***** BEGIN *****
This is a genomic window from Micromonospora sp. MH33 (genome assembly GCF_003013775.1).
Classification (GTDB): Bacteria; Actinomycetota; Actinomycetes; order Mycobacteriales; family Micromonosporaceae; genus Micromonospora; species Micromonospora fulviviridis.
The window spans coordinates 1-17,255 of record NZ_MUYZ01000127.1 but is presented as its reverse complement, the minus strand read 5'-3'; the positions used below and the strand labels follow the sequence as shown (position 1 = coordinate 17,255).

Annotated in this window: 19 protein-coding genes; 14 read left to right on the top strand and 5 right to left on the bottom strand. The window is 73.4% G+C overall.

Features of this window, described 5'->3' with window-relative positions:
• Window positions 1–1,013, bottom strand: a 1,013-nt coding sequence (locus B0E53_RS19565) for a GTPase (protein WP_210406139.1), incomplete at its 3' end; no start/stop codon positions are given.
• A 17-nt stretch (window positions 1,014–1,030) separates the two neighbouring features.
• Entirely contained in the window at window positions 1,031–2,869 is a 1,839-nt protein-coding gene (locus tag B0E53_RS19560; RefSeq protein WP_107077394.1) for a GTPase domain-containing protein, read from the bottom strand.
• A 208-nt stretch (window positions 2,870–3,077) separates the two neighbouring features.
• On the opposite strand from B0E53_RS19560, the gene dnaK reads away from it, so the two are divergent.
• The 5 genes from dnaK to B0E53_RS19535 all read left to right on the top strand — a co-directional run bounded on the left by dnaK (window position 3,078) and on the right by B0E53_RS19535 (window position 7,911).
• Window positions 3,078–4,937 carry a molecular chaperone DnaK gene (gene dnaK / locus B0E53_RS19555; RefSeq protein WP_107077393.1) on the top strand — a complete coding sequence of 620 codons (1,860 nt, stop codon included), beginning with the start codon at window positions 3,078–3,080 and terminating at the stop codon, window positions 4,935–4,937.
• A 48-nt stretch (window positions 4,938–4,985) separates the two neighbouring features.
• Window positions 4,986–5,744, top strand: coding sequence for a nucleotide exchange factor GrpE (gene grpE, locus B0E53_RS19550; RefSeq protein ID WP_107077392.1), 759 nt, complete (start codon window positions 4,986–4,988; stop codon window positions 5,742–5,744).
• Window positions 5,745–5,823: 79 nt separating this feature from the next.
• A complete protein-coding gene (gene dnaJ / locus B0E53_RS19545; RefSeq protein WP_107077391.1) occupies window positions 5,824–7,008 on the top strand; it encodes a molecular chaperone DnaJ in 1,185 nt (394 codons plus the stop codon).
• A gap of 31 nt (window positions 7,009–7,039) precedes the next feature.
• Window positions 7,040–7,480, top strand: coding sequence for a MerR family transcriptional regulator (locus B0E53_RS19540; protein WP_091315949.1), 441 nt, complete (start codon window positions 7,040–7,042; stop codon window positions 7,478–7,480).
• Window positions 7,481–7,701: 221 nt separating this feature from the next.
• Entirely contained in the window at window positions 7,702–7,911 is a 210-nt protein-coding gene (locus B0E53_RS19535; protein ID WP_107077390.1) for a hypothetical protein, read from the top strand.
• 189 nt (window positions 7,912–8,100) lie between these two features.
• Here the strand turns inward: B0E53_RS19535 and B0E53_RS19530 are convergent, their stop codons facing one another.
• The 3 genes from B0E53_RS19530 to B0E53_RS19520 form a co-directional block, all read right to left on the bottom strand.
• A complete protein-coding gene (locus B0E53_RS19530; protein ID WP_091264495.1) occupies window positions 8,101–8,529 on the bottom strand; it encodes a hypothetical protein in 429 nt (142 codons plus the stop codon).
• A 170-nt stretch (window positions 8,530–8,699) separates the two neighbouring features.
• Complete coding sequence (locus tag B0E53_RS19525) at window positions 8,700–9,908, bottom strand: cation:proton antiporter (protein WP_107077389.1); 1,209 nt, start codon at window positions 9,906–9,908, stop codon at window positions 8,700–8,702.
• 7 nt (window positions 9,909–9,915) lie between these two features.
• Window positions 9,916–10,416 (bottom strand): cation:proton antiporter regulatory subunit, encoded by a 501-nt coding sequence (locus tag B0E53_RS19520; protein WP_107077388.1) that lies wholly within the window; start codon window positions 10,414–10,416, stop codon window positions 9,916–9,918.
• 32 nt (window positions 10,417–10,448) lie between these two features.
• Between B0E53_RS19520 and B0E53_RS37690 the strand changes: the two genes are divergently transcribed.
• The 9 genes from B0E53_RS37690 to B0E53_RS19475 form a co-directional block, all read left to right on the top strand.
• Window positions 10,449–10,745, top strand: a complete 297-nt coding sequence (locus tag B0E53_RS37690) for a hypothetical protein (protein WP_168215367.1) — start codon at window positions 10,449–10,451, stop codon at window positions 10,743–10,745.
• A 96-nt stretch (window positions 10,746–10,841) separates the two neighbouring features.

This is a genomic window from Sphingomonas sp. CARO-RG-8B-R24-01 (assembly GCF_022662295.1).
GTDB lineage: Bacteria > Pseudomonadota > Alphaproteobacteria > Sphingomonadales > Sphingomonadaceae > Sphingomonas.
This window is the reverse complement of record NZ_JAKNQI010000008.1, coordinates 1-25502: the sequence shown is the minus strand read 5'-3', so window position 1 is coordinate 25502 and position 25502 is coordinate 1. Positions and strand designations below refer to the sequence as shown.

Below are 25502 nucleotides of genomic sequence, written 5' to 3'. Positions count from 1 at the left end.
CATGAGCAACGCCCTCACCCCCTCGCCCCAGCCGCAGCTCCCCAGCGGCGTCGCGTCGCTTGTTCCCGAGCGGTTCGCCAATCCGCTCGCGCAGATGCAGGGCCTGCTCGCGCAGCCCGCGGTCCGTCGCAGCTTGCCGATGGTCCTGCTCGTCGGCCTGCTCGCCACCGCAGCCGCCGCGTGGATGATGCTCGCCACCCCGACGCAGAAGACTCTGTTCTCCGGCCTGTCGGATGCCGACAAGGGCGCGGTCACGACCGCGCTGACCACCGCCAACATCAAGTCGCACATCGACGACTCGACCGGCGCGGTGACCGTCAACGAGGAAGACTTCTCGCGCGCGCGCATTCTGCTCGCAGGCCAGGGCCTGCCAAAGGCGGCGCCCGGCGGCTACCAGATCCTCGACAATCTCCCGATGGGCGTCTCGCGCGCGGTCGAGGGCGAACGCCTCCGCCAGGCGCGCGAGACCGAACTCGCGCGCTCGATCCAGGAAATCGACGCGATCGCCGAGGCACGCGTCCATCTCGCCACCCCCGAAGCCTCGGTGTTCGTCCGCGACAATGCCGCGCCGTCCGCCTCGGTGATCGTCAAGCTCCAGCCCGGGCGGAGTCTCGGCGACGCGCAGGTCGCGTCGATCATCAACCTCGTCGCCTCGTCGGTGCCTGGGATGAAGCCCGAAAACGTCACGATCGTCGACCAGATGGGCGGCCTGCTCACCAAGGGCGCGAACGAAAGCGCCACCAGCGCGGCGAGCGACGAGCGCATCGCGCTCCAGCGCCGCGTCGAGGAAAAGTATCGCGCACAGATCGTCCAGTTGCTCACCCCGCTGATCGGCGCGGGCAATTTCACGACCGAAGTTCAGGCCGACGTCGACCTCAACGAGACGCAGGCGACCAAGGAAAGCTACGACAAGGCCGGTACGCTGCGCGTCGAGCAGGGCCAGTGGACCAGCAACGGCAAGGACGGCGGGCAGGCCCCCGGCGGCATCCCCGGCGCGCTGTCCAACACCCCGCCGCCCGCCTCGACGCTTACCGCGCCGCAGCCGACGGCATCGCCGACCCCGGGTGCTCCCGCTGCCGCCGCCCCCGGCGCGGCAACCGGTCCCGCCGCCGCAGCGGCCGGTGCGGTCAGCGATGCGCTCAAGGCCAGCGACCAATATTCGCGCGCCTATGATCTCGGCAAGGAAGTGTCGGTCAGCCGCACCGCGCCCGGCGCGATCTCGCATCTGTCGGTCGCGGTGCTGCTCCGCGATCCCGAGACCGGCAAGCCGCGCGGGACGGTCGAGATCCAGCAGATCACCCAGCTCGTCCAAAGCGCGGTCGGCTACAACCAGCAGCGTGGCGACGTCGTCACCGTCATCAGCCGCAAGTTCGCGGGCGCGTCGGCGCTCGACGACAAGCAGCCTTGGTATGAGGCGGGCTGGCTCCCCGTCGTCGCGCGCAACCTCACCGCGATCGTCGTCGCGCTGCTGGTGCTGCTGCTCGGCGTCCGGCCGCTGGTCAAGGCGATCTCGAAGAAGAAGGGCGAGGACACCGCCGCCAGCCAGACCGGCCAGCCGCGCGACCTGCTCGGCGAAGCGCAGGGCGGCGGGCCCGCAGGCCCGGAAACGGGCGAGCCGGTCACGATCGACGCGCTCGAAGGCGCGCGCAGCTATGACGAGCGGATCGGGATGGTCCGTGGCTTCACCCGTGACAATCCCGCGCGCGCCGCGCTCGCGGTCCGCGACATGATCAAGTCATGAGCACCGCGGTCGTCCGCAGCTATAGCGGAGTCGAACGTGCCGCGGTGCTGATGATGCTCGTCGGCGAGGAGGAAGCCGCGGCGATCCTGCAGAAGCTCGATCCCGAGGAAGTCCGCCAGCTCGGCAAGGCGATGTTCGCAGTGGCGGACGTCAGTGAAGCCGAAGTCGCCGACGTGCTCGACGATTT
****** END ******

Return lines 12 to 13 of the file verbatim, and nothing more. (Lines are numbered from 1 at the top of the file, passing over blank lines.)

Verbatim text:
• Window positions 3,078–4,937 carry a molecular chaperone DnaK gene (gene dnaK / locus B0E53_RS19555; RefSeq protein WP_107077393.1) on the top strand — a complete coding sequence of 620 codons (1,860 nt, stop codon included), beginning with the start codon at window positions 3,078–3,080 and terminating at the stop codon, window positions 4,935–4,937.
• A 48-nt stretch (window positions 4,938–4,985) separates the two neighbouring features.